No specific mention of treaty interaction
Parsing through section 1.1298-1T(b)(3)(iii) tells us this: If all the following conditions are satisfied, then a US person does not have to file Form 8621 annually to report a PFIC held in a foreign trust:
1. The US person is an indirect owner of a PFIC
2. He is an indirect owner only because he is a beneficiary of a foreign trust that directly or indirectly owns the PFIC
3. No special election has been made for the PFIC
4. The US person is not treated as having received an excess distribution from the PFIC or as having again treated as an excess distribution from the PFIC
If all 4 conditions are met, then the US person does not have to file Form 8621.
It is very likely that the UK pension scheme has received distributions from a PFIC during any given year, has sold at least 1 PFIC for a gain during the year, or both. It is very likely that, without a treaty, the US employee would have excess distribution or gain attributed to him in any given year. This means the UK pension fails condition 4. Reg. §1.1291-1T(b)(8)(iii)(C). The result is that he would have to file Form 8621 annually.
Let us take it as an article of faith that the US-UK income tax treaty protects a US citizen from US taxes on the UK pension’s income until the UK pension is actually distributed. This is not true of every treaty–in fact, almost all US income tax treaties contain a “saving clause” that permits the US to tax a US citizen’s pension’s income, even when the pension has not distributed the income.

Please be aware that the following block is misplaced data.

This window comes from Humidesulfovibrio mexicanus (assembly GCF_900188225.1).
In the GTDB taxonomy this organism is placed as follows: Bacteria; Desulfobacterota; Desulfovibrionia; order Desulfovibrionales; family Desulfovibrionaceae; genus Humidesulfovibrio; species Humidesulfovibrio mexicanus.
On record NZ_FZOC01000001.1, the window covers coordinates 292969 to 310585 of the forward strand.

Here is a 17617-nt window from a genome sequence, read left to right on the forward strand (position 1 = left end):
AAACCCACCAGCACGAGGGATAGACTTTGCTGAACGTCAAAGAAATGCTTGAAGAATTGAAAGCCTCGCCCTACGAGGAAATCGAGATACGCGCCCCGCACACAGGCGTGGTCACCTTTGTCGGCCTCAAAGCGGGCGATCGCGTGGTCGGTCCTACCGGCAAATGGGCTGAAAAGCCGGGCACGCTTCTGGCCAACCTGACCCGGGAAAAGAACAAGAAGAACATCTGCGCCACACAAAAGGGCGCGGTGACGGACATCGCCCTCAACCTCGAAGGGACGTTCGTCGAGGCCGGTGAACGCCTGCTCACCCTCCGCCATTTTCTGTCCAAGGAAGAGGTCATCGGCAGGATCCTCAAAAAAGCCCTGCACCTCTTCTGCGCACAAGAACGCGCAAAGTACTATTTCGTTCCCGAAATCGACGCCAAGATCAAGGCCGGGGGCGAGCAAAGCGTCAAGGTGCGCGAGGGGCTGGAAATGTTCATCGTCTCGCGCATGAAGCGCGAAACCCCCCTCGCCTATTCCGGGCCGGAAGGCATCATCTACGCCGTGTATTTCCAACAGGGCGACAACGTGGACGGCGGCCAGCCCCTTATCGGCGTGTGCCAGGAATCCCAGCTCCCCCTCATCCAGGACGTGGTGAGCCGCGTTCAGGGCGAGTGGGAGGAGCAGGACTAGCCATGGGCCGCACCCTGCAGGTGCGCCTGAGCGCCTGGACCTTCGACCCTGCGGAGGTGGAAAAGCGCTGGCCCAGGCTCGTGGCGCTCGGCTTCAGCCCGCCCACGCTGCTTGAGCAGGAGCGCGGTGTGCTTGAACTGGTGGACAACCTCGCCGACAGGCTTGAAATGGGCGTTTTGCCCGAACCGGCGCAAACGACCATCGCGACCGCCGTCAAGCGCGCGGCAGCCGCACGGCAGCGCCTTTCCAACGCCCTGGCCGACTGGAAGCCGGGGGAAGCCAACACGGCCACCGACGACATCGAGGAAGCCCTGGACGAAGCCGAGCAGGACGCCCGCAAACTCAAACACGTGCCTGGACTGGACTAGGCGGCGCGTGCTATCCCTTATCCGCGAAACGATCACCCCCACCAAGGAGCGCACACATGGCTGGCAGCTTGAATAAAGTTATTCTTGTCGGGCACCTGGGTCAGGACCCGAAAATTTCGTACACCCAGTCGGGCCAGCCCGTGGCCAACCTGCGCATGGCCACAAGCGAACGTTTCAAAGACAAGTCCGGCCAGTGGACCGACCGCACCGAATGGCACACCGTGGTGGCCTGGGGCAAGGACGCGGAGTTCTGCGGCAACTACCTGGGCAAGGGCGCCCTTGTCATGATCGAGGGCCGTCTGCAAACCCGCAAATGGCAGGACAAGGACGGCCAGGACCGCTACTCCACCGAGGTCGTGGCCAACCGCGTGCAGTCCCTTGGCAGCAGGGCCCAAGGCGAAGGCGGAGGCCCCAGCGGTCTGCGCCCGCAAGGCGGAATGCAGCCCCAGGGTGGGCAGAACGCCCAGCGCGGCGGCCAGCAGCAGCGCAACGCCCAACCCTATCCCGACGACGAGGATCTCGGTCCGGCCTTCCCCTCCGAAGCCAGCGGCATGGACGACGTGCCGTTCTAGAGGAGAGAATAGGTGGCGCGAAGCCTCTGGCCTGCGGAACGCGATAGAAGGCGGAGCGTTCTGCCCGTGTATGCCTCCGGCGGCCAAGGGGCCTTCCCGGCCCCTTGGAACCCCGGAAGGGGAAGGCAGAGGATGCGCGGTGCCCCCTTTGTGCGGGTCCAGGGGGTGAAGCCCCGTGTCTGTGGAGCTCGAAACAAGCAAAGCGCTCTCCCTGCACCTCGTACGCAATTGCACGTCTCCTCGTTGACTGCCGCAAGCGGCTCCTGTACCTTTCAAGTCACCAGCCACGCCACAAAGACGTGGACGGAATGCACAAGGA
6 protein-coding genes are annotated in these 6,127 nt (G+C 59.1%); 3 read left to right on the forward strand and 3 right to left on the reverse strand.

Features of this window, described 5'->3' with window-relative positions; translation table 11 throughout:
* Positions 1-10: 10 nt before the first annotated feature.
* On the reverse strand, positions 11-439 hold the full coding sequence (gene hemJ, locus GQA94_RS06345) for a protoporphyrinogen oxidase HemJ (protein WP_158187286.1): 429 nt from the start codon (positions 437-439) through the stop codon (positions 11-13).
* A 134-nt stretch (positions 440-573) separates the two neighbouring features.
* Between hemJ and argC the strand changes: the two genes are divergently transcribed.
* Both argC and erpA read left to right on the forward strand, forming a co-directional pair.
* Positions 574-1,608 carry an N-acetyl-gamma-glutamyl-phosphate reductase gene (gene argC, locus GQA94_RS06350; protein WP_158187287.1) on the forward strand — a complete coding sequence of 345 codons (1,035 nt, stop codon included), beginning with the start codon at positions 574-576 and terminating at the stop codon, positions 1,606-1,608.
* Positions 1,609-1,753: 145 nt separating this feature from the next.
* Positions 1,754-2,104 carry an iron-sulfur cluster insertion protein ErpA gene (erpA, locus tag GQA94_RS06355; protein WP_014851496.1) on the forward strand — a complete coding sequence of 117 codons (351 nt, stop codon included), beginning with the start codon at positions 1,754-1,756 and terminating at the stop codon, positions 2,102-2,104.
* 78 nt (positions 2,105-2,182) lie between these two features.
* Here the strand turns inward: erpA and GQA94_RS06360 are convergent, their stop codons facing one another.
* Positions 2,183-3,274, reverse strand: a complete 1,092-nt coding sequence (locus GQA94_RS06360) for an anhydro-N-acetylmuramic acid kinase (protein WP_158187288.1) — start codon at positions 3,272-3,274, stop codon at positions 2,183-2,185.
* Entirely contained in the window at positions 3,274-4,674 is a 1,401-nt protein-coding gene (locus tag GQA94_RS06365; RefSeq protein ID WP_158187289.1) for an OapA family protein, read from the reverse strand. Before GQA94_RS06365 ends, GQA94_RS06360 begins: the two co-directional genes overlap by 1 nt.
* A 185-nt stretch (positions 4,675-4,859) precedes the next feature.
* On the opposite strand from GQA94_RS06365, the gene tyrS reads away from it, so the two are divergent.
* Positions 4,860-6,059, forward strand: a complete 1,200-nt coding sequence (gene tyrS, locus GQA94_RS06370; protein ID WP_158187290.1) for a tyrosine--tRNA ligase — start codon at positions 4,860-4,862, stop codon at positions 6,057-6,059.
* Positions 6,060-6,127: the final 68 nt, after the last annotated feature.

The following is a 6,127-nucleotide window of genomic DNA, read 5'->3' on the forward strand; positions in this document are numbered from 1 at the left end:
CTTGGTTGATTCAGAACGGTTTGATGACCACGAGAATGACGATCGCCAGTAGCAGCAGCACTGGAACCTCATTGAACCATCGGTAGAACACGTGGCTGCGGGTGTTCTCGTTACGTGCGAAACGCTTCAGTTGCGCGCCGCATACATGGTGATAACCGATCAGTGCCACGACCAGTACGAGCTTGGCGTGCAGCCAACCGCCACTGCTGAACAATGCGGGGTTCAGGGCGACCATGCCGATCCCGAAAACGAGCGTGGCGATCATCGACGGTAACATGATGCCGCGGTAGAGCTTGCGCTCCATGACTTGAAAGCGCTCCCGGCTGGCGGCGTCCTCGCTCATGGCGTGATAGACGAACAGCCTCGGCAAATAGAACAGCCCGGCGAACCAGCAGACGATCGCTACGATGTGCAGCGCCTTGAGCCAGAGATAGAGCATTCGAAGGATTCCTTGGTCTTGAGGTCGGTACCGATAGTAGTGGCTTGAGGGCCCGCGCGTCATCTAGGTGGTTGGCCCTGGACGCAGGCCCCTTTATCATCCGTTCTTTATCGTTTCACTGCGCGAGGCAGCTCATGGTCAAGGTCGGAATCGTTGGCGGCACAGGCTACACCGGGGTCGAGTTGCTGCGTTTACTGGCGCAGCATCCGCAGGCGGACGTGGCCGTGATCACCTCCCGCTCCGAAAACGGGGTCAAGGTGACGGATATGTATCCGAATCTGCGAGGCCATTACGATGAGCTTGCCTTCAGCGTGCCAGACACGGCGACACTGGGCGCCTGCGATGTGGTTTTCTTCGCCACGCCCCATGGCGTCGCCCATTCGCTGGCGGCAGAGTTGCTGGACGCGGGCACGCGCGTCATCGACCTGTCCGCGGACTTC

The US does not get to tax the income because of the treaty, but it is unclear whether the treaty also protects the employee from filing information returns. The Regulations do not specifically say.
Our position: No tax means no reporting requirement
We prefer to divine IRS’s intention by reading the purpose of the law.
For this purpose, it is useful to turn back to section 1.1298-1T(b)(3)(ii) and see what the IRS said when an employee is treated as the owner of a foreign pension itself under trust rules (rather than just the owner of PFICs in the pension).
Section 1.1298-1T(b)(3)(ii) says: If all of the following conditions are satisfied, then a US person does not have to file Form 8621 annually to report a PFIC held in a foreign trust:
1. The US person is treated as the owner of a foreign trust
2. The foreign trust is a foreign pension fund or primarily exists to provide retirement benefits